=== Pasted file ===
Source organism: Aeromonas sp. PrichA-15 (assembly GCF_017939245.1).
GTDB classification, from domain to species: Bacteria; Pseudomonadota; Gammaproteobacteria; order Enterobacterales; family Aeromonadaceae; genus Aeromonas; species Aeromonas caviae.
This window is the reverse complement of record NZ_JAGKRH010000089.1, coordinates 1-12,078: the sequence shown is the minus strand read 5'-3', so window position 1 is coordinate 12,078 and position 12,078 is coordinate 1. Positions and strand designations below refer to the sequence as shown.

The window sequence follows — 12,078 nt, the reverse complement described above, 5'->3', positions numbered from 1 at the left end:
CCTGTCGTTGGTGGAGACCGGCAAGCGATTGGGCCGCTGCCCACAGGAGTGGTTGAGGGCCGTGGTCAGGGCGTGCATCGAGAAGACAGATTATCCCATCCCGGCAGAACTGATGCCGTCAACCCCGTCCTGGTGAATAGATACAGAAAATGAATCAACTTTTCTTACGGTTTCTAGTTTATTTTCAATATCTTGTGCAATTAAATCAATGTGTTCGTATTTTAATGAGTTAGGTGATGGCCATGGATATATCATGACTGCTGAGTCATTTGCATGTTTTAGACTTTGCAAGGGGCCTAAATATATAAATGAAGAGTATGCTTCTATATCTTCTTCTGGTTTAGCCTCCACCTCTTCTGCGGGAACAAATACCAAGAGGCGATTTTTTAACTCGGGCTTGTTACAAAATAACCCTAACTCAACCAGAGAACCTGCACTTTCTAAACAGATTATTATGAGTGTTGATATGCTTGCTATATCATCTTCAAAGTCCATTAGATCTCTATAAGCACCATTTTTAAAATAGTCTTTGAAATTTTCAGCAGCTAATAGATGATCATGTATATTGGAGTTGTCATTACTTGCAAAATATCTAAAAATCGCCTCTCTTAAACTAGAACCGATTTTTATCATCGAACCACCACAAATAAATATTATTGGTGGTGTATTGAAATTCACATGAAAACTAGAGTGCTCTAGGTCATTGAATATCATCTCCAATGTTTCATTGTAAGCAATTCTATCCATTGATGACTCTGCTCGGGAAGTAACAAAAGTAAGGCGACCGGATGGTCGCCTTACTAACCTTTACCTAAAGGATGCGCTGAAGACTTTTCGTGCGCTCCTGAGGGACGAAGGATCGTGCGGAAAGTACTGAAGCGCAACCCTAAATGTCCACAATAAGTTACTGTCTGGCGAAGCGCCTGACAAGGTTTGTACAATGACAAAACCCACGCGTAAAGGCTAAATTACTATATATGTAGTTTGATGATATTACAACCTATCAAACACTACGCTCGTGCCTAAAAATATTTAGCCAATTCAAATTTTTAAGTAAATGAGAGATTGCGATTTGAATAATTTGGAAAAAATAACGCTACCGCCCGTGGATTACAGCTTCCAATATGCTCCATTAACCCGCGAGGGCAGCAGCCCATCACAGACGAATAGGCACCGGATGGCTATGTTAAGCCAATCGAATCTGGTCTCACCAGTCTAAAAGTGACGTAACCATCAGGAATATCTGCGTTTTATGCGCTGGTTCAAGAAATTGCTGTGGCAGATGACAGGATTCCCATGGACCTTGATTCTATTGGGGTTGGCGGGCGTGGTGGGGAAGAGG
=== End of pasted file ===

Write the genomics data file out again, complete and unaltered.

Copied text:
Source organism: Aeromonas sp. PrichA-15 (assembly GCF_017939245.1).
GTDB classification, from domain to species: Bacteria; Pseudomonadota; Gammaproteobacteria; order Enterobacterales; family Aeromonadaceae; genus Aeromonas; species Aeromonas caviae.
This window is the reverse complement of record NZ_JAGKRH010000089.1, coordinates 1-12,078: the sequence shown is the minus strand read 5'-3', so window position 1 is coordinate 12,078 and position 12,078 is coordinate 1. Positions and strand designations below refer to the sequence as shown.

The window sequence follows — 12,078 nt, the reverse complement described above, 5'->3', positions numbered from 1 at the left end:
CCTGTCGTTGGTGGAGACCGGCAAGCGATTGGGCCGCTGCCCACAGGAGTGGTTGAGGGCCGTGGTCAGGGCGTGCATCGAGAAGACAGATTATCCCATCCCGGCAGAACTGATGCCGTCAACCCCGTCCTGGTGAATAGATACAGAAAATGAATCAACTTTTCTTACGGTTTCTAGTTTATTTTCAATATCTTGTGCAATTAAATCAATGTGTTCGTATTTTAATGAGTTAGGTGATGGCCATGGATATATCATGACTGCTGAGTCATTTGCATGTTTTAGACTTTGCAAGGGGCCTAAATATATAAATGAAGAGTATGCTTCTATATCTTCTTCTGGTTTAGCCTCCACCTCTTCTGCGGGAACAAATACCAAGAGGCGATTTTTTAACTCGGGCTTGTTACAAAATAACCCTAACTCAACCAGAGAACCTGCACTTTCTAAACAGATTATTATGAGTGTTGATATGCTTGCTATATCATCTTCAAAGTCCATTAGATCTCTATAAGCACCATTTTTAAAATAGTCTTTGAAATTTTCAGCAGCTAATAGATGATCATGTATATTGGAGTTGTCATTACTTGCAAAATATCTAAAAATCGCCTCTCTTAAACTAGAACCGATTTTTATCATCGAACCACCACAAATAAATATTATTGGTGGTGTATTGAAATTCACATGAAAACTAGAGTGCTCTAGGTCATTGAATATCATCTCCAATGTTTCATTGTAAGCAATTCTATCCATTGATGACTCTGCTCGGGAAGTAACAAAAGTAAGGCGACCGGATGGTCGCCTTACTAACCTTTACCTAAAGGATGCGCTGAAGACTTTTCGTGCGCTCCTGAGGGACGAAGGATCGTGCGGAAAGTACTGAAGCGCAACCCTAAATGTCCACAATAAGTTACTGTCTGGCGAAGCGCCTGACAAGGTTTGTACAATGACAAAACCCACGCGTAAAGGCTAAATTACTATATATGTAGTTTGATGATATTACAACCTATCAAACACTACGCTCGTGCCTAAAAATATTTAGCCAATTCAAATTTTTAAGTAAATGAGAGATTGCGATTTGAATAATTTGGAAAAAATAACGCTACCGCCCGTGGATTACAGCTTCCAATATGCTCCATTAACCCGCGAGGGCAGCAGCCCATCACAGACGAATAGGCACCGGATGGCTATGTTAAGCCAATCGAATCTGGTCTCACCAGTCTAAAAGTGACGTAACCATCAGGAATATCTGCGTTTTATGCGCTGGTTCAAGAAATTGCTGTGGCAGATGACAGGATTCCCATGGACCTTGATTCTATTGGGGTTGGCGGGCGTGGTGGGGAAGAGG